Thursday, July 23, 2009


Today I'm thinking about adaptations, movies or stories that have been or that I would like to see made into movies. Yes, of course, I'm well aware that the movie is rarely as good as the book, a theory perhaps best backed up by The Talented Mr. Ripley (my second all-time favorite novel, between No. 1, Atlas Shrugged, and No. 3, The Brothers Karamazov), which was unimpressively -- for me -- remade as both Purple Noon (1960) and The Talented Mr. Ripley (1999).

From the moment some 10 years ago that I finished reading "The Husband I Bought," a short story written by Ayn Rand (my second favorite writer -- after Oscar Wilde -- and the author of my No. 1 novel) and published in 1926, I began thinking about the screenplay I'd someday write. In the story, a rich woman, Irene Wilmer, saves Henry Stafford, her businessman boyfriend, from financial ruin. They eventually marry, and for four years, live happily ever after. Then another woman, divorcee Claire Van Dahlen, enters the picture, and Henry falls for her. Hard. This is a fact that isn't lost on his wife.

Knowing that Henry would never leave her because he feels obligated to stick with her for saving his ass all those years ago, Irene concocts an elaborate scheme to get him to dump her: She makes it seem as if she is having an affair with another man (a plot point recently adopted by the daytime soap One Life To Live and no doubt several others). After Henry catches her in flagrante delicto, true to form, he ditches her, and Irene ends up being completely ostracized by society for her alleged misdeeds. Henry, of course, ends up with Claire. In Irene's mind, she has done the right thing because she would rather live in exile, despised by everyone, than settle for anything less than an ideal love.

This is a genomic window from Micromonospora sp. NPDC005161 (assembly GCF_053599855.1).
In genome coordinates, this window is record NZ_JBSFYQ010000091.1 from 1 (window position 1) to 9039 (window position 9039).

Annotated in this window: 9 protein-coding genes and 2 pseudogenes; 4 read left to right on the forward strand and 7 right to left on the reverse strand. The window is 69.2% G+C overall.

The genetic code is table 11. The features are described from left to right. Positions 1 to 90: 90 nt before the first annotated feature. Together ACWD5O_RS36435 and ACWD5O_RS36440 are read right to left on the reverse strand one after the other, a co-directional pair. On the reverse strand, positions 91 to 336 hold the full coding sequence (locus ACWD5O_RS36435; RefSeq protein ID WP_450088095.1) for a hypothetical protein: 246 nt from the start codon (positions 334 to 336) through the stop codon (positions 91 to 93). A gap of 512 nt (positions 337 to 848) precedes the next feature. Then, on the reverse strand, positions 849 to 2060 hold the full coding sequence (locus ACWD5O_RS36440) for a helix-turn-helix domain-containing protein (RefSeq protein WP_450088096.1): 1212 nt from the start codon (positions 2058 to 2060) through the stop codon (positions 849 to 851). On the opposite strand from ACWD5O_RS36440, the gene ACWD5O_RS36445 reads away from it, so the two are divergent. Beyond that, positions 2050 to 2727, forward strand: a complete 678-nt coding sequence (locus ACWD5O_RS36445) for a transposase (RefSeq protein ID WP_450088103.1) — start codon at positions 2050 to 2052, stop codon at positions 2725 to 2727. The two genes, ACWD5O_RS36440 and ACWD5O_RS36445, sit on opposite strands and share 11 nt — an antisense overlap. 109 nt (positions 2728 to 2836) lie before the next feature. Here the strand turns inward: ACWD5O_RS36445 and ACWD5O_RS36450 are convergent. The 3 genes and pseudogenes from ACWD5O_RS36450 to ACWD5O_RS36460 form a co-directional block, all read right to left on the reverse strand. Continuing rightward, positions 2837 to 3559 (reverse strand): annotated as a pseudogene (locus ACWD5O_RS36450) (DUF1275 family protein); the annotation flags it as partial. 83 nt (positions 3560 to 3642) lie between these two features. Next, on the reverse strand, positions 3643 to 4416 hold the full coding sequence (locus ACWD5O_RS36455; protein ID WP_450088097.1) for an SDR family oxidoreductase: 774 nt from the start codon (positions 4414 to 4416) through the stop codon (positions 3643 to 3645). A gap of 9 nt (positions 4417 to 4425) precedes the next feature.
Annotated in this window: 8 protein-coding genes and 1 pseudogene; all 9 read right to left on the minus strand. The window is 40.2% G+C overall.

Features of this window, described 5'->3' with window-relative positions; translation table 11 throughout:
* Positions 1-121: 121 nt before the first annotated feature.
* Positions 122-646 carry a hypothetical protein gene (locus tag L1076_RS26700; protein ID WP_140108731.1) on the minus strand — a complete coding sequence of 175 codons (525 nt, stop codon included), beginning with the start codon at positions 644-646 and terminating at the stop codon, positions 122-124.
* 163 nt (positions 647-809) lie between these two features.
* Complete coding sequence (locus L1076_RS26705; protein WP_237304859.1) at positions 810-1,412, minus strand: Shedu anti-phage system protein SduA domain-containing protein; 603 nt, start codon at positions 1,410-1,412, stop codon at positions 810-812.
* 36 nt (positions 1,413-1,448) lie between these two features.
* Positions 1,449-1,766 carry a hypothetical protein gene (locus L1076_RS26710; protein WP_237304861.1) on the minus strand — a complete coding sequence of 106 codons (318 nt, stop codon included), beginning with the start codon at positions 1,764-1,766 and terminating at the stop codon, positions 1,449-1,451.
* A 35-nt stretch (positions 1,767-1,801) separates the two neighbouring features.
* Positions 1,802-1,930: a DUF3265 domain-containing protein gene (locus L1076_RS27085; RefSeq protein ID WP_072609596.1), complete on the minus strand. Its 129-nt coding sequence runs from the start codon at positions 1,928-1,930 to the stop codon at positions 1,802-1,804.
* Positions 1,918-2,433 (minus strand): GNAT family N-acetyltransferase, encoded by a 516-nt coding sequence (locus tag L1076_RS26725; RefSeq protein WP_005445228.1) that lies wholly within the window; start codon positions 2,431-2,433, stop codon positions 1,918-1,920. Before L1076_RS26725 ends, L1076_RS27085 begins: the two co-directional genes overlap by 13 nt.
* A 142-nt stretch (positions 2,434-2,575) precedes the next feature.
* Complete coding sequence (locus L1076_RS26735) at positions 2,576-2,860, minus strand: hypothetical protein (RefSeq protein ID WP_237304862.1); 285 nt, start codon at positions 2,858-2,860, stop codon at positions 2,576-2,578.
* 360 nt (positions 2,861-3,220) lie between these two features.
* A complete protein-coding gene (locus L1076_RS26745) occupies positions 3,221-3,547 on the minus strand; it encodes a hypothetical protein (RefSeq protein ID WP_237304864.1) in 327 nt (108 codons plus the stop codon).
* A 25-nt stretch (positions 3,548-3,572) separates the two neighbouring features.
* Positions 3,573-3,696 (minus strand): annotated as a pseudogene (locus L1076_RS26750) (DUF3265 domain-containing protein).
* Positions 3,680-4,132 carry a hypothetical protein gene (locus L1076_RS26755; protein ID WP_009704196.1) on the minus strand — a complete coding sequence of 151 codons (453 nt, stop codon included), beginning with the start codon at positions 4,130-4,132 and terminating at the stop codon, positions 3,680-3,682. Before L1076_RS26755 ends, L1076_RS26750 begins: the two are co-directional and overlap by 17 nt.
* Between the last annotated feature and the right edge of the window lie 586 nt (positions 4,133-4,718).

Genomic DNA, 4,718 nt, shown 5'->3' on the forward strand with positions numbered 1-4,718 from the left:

Being a hopeless idealist in a very similar vein, I was haunted by the story for years after reading it, and for fun, I would cast the movie version that I'd someday make. Ashley Judd (above, right), then-hot, would be Irene (finally, perhaps, garnering the Oscar nod that has eluded her for her entire career), and Charlize Theron (above, left), then-Oscarless, would be Claire. I was never quite able to pinpoint who should play the un-ideal husband as it was ultimately a second-string reactionary role, a part ripe for a dashing, handsome actor but a non-A-list star. At the moment, Gerard Butler pops into mind, but only because he's recently been costarring with actresses who are more famous than he is: Hillary Swank, Katherine Heigl, Jennifer Aniston.

Until about 30 minutes ago, I hadn't thought of the story or my movie in a while, but I decided to look it up online to see what has been written about it. Apparently, someone has beaten me to the development punch. According to, a movie version is in the works -- or was in the works at some point. The male lead: Vincent Perez, an actor I haven't really seen much of since Indochine about 15 years ago. The female leads? You guessed it: Ashley Judd and Charlize Theron! I don't know if this movie is for real, but even if it's not, this much is true: There are no new ideas under the sun.

And money can't buy me love.
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